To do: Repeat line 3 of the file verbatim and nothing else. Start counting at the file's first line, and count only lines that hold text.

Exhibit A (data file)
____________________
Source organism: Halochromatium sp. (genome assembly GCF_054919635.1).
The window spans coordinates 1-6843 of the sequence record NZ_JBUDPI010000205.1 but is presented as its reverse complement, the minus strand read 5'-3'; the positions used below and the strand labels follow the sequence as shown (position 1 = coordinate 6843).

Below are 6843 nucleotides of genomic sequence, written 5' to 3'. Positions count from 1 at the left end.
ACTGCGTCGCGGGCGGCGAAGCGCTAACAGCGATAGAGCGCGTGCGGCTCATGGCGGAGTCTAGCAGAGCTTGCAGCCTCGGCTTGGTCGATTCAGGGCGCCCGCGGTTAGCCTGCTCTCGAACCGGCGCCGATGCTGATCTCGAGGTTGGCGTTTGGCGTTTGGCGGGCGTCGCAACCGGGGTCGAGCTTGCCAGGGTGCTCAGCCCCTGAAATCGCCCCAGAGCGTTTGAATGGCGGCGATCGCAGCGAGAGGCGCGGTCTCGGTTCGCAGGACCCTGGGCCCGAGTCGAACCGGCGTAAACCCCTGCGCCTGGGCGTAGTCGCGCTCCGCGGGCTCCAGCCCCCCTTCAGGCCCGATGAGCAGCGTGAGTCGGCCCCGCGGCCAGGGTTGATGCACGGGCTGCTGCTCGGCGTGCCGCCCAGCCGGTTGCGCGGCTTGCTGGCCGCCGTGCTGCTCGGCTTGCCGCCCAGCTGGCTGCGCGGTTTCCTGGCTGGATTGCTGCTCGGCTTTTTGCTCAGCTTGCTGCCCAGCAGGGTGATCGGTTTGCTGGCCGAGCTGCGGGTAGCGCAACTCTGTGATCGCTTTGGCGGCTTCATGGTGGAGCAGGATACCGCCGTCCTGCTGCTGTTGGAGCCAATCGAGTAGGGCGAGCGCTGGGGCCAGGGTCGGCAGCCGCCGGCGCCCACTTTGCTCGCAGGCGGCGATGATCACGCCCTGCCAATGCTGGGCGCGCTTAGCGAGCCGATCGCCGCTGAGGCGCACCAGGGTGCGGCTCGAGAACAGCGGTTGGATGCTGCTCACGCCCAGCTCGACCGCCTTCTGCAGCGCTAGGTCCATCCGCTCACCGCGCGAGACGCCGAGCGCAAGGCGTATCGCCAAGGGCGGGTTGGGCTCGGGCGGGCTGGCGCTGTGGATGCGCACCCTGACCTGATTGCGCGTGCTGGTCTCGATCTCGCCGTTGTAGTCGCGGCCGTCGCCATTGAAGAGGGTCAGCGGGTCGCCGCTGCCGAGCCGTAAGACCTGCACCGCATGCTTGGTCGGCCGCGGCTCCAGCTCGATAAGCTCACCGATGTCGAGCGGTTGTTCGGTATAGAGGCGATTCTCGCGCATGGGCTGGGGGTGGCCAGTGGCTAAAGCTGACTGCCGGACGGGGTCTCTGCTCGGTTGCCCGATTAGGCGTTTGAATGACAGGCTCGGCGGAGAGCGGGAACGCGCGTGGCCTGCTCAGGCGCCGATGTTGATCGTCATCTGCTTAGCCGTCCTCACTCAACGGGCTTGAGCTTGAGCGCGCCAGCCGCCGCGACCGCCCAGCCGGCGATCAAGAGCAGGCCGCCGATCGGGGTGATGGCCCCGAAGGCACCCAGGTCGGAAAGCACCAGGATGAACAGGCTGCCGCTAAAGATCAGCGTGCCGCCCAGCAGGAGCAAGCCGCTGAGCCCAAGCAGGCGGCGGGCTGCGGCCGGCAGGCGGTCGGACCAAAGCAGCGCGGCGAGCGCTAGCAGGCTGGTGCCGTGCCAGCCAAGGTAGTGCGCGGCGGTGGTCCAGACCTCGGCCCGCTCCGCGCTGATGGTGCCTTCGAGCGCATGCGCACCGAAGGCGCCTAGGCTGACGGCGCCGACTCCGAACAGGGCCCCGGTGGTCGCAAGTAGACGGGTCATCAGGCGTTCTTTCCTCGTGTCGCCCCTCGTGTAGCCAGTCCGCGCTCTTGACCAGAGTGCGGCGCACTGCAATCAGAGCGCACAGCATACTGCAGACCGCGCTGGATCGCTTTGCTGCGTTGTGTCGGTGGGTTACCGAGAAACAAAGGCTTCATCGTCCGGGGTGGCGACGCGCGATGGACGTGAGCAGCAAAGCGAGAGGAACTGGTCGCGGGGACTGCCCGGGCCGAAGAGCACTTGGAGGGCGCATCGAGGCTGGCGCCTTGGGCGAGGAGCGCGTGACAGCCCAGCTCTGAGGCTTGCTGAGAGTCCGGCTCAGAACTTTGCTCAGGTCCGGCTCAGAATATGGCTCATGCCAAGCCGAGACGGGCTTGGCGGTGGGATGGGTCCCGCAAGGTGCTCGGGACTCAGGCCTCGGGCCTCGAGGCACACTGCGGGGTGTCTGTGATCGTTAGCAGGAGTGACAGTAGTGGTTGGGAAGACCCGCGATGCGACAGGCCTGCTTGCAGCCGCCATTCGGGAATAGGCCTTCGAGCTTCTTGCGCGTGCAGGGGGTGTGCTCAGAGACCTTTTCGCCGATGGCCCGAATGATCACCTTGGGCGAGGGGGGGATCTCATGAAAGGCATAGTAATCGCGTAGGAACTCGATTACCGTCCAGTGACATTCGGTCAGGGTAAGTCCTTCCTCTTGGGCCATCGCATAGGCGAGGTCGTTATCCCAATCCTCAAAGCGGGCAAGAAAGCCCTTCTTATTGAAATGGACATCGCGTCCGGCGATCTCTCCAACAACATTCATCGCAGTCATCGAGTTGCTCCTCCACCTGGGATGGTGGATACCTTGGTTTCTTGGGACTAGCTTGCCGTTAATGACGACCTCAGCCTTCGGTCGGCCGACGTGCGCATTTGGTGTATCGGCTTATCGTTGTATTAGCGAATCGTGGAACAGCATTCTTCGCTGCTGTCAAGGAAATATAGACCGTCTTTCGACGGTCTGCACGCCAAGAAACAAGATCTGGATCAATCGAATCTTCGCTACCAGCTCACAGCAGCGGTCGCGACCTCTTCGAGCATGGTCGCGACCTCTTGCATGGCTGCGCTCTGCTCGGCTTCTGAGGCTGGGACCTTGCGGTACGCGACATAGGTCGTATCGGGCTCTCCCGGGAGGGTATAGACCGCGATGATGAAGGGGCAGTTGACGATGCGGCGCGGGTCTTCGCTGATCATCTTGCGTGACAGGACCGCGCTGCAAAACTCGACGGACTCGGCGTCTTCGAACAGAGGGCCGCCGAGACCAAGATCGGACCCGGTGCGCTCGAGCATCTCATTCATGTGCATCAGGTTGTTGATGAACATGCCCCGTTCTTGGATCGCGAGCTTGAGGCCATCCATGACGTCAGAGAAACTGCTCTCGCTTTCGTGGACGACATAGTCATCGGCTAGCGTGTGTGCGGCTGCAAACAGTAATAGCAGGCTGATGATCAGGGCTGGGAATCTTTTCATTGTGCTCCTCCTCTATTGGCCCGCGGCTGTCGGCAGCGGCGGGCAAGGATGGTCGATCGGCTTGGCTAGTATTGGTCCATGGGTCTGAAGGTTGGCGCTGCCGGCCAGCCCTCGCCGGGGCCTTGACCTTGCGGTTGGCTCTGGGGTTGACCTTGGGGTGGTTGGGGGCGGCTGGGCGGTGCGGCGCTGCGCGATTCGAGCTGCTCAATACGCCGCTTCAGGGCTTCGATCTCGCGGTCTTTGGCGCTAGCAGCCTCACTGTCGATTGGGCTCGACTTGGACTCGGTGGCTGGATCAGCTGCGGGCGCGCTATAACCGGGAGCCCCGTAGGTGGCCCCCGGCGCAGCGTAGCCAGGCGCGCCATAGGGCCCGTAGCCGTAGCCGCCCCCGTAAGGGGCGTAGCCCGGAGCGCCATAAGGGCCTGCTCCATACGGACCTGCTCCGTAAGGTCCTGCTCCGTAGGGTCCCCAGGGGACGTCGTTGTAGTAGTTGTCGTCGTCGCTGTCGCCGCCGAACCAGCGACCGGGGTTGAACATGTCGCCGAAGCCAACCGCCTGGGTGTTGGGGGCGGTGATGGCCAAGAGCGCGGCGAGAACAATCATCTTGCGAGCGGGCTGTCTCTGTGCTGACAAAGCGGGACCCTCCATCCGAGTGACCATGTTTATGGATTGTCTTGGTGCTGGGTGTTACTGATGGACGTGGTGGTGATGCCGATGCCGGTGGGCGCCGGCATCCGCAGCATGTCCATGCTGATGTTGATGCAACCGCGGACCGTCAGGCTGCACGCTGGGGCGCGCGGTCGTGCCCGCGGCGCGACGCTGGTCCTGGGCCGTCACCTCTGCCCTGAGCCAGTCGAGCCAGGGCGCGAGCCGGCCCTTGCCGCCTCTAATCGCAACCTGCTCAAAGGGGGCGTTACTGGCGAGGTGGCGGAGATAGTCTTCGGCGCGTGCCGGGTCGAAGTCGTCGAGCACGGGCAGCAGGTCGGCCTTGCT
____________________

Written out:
Below are 6843 nucleotides of genomic sequence, written 5' to 3'. Positions count from 1 at the left end.